Relaxed fine dining with a little foraging thrown in.
Go there for: A special occasion, a great lunch or a mid-week treat.
Avoid: Being unadventurous: sea asters might be your favourite food ever.
Is it worth the calories?: No need to worry: we’re talking complex tastes, not hefty portions.
Tips: Remember to book, especially at the weekends.
Fox Dining opened with a bit of a splash in June 2013 and is still finding its feet, but already it’s essential to book to be sure of a table at weekends. Why the success? Well, manager Ian and business partners Georgina and Adrian have experience, investment, and an ambitious and talented young chef behind them. Ian tells me they don’t pretend to be anything but a pub where you can come for a drink and some really good food. He’s dissembling a little: the atmosphere is relaxed but they’re aiming for a Michelin star and the food is intricate and polished, with an emphasis on balanced flavours and interesting textures.
Head Chef Shane trained with Eddy Stuart and Raymond Blanc and reflects their tutelage by emphasising season and local food, with a dedication to attention to detail (he has A.T.D tattooed on his hand as a little reminder). He likes modern-dressed, busy plates that ‘blow people’s minds’. He’s still refining his list of suppliers but already has fish from the day boats in Cornwall Ian says it’s so fresh the next of kin have yet to be informed), meat from Mark Turner, local cheeses, veggies from Secretts, foraged foods from Wild Harvest and gooseberries from the village. Armed with the best ingredients and dehydrators, steamers and indoor barbecues Shane is ready to ‘let his dreams wander’ as he put it.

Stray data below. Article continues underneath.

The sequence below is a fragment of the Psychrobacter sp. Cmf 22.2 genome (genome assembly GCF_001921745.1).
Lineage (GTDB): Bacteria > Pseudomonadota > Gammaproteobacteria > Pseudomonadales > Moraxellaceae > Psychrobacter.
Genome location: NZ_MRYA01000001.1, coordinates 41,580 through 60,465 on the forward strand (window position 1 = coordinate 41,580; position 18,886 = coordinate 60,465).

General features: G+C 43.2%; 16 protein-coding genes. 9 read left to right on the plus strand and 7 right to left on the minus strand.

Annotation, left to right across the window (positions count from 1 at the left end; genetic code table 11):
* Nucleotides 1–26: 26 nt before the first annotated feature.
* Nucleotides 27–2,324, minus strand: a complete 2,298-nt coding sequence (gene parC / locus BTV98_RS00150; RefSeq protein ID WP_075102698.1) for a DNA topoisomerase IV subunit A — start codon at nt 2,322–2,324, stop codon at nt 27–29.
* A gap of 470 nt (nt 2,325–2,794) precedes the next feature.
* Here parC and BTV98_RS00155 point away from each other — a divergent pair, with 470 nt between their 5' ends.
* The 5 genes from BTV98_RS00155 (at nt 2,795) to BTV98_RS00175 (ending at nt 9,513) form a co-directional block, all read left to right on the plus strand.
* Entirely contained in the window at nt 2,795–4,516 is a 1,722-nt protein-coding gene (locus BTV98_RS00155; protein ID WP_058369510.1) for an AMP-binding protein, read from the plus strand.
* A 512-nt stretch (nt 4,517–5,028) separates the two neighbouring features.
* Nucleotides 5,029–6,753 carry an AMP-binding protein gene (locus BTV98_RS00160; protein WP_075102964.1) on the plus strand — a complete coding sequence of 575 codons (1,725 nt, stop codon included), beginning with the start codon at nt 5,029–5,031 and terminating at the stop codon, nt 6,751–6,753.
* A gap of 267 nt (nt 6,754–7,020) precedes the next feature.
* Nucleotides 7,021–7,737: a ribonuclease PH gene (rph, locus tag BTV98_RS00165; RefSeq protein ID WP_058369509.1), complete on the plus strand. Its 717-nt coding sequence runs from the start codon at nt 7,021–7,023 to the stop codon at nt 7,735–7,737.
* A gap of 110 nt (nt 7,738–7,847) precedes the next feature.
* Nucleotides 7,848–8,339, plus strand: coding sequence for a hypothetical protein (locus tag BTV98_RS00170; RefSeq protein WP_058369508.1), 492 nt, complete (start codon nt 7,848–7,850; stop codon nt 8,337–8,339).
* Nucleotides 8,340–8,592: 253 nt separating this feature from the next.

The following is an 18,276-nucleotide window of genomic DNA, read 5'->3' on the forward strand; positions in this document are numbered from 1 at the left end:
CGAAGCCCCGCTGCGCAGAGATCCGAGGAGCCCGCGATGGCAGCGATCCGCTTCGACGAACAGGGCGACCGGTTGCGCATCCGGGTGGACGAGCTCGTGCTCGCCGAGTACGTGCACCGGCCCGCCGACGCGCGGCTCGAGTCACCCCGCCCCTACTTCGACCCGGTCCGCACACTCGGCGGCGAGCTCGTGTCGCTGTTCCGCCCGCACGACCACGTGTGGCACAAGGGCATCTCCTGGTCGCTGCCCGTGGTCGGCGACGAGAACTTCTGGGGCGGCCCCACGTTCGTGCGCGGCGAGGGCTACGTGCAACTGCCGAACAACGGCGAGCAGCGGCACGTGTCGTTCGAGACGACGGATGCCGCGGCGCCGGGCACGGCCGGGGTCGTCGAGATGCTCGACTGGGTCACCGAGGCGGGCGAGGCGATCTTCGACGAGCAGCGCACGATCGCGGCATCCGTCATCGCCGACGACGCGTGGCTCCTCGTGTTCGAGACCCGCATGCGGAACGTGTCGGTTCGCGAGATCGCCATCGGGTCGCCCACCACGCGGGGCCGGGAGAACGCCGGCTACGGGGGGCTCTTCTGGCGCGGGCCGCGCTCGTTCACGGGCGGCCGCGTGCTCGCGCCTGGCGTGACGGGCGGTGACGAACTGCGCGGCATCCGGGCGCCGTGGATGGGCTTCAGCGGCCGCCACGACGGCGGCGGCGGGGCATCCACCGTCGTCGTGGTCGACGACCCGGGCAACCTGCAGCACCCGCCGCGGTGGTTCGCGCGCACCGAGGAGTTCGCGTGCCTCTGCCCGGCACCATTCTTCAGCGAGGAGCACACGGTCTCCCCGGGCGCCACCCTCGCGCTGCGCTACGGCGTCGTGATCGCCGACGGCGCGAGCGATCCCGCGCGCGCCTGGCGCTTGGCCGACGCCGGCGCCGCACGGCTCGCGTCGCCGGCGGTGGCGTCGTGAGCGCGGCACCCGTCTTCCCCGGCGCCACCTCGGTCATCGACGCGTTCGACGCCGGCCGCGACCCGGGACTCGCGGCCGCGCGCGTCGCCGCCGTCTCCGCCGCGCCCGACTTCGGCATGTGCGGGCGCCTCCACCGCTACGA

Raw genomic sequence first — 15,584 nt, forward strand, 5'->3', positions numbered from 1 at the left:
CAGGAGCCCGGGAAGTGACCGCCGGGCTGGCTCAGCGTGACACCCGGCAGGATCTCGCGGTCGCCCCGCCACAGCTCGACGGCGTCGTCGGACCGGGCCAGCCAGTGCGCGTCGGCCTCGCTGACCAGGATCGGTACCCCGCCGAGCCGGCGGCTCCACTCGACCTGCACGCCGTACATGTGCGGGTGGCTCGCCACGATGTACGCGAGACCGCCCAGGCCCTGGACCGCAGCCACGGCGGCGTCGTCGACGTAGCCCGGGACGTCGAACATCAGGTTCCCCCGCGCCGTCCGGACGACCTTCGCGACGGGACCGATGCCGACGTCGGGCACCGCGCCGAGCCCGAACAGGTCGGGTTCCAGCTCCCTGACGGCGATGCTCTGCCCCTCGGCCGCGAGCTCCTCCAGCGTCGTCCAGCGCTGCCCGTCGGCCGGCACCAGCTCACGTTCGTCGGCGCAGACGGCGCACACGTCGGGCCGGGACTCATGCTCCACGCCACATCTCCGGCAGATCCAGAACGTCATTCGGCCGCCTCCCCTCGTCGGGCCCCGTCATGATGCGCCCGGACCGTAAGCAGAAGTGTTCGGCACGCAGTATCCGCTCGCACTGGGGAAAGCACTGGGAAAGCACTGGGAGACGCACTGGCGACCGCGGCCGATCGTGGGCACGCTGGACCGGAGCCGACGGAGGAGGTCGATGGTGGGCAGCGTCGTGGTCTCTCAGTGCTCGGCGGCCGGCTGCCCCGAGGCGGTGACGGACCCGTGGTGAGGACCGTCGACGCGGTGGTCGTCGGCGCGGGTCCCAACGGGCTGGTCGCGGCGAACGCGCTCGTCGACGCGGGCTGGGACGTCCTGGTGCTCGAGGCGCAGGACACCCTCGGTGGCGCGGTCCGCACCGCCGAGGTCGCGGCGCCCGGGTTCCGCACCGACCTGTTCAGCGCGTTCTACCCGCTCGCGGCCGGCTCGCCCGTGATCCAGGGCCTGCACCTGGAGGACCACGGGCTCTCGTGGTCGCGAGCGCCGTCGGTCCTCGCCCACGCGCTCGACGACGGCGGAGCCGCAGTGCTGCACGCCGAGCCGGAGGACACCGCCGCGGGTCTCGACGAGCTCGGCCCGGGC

So, my companion and I arrived on a lovely sunny lunchtime, and ambled around choosing the seat we thought offered the best combination of privacy and sunshine. We shared a starter from the set menu (2 courses £18.90, 3 courses £22.50). The pan-seared calf’s liver came pink and plump on a little bed of nettles and dressed with a creamy buttermilk sauce and a rich sherry jus. Chubby golden raisins and tiny cauliflower florets added crunch and a little sweetness. My companion had the watercress risotto with grelot onion, parmesan and spring herbs. It looked pretty, a rich green garnished with chervil and sea astor, but the real delight was the intense flavour. My pan-fried Cornish sea-bream with confit potato, samphire and beurre blanc was equally good. Here the sea astor, sea rosemary and the intensely flavoured rock samphire added layers of flavours that complemented the sweet fish and lemony sauce. And hidden under the fish were nuggets of confit potato, succulent as could be. As light and satisfying a dish as any.
Did we need dessert? Well, probably not. I however couldn’t resist cherries, almond cake and coconut sorbet. A beautiful dish, it again shows Shane’s determination to please with different textures and flavours. The almond cake was indeed moist but the star of the show was the delectable coconut ice-cream – its melting memory of beaches and palms accompanied by a crunch of salty honeycomb. And then deep cherries. My companion’s dessert tasted delightfully, fulsomely, just of strawberries. We had to ask about the sauce – Shaun simmered more strawberries and strained them to produce a concentrated sauce. Served with vanilla cream, this fresh-faced dessert was just as winning.
When we chatted after the meal, Shane said we should eat à la carte to appreciate his skill fully. That we most certainly do (but we will have to remember to book).
Tel 01483 236984